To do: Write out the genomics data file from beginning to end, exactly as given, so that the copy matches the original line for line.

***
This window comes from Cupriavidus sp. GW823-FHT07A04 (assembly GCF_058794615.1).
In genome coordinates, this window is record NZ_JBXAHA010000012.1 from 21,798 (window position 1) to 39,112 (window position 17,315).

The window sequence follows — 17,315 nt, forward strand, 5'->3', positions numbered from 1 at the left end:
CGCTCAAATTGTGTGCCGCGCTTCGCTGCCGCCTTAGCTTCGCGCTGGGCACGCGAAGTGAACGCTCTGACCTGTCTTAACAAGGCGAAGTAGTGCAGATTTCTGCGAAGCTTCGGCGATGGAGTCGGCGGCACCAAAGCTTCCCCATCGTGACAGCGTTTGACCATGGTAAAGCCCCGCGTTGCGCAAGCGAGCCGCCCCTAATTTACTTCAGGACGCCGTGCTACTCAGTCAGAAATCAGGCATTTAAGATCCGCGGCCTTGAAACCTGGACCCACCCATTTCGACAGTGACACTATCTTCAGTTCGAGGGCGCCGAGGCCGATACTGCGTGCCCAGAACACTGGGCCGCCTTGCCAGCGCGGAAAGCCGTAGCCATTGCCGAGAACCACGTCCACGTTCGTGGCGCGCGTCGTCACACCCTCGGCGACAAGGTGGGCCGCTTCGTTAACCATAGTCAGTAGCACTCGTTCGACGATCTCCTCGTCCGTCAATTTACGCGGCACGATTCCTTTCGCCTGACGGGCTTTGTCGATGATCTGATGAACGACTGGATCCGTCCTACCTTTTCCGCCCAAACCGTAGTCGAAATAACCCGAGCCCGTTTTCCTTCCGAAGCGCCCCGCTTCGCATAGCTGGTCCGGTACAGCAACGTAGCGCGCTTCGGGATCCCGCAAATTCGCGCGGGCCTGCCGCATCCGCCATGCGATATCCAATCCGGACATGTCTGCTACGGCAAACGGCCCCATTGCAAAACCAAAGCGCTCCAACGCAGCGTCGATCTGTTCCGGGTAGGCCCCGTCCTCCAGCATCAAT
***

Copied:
This window comes from Cupriavidus sp. GW823-FHT07A04 (assembly GCF_058794615.1).
In genome coordinates, this window is record NZ_JBXAHA010000012.1 from 21,798 (window position 1) to 39,112 (window position 17,315).

The window sequence follows — 17,315 nt, forward strand, 5'->3', positions numbered from 1 at the left end:
CGCTCAAATTGTGTGCCGCGCTTCGCTGCCGCCTTAGCTTCGCGCTGGGCACGCGAAGTGAACGCTCTGACCTGTCTTAACAAGGCGAAGTAGTGCAGATTTCTGCGAAGCTTCGGCGATGGAGTCGGCGGCACCAAAGCTTCCCCATCGTGACAGCGTTTGACCATGGTAAAGCCCCGCGTTGCGCAAGCGAGCCGCCCCTAATTTACTTCAGGACGCCGTGCTACTCAGTCAGAAATCAGGCATTTAAGATCCGCGGCCTTGAAACCTGGACCCACCCATTTCGACAGTGACACTATCTTCAGTTCGAGGGCGCCGAGGCCGATACTGCGTGCCCAGAACACTGGGCCGCCTTGCCAGCGCGGAAAGCCGTAGCCATTGCCGAGAACCACGTCCACGTTCGTGGCGCGCGTCGTCACACCCTCGGCGACAAGGTGGGCCGCTTCGTTAACCATAGTCAGTAGCACTCGTTCGACGATCTCCTCGTCCGTCAATTTACGCGGCACGATTCCTTTCGCCTGACGGGCTTTGTCGATGATCTGATGAACGACTGGATCCGTCCTACCTTTTCCGCCCAAACCGTAGTCGAAATAACCCGAGCCCGTTTTCCTTCCGAAGCGCCCCGCTTCGCATAGCTGGTCCGGTACAGCAACGTAGCGCGCTTCGGGATCCCGCAAATTCGCGCGGGCCTGCCGCATCCGCCATGCGATATCCAATCCGGACATGTCTGCTACGGCAAACGGCCCCATTGCAAAACCAAAGCGCTCCAACGCAGCGTCGATCTGTTCCGGGTAGGCCCCGTCCTCCAGCATCAAT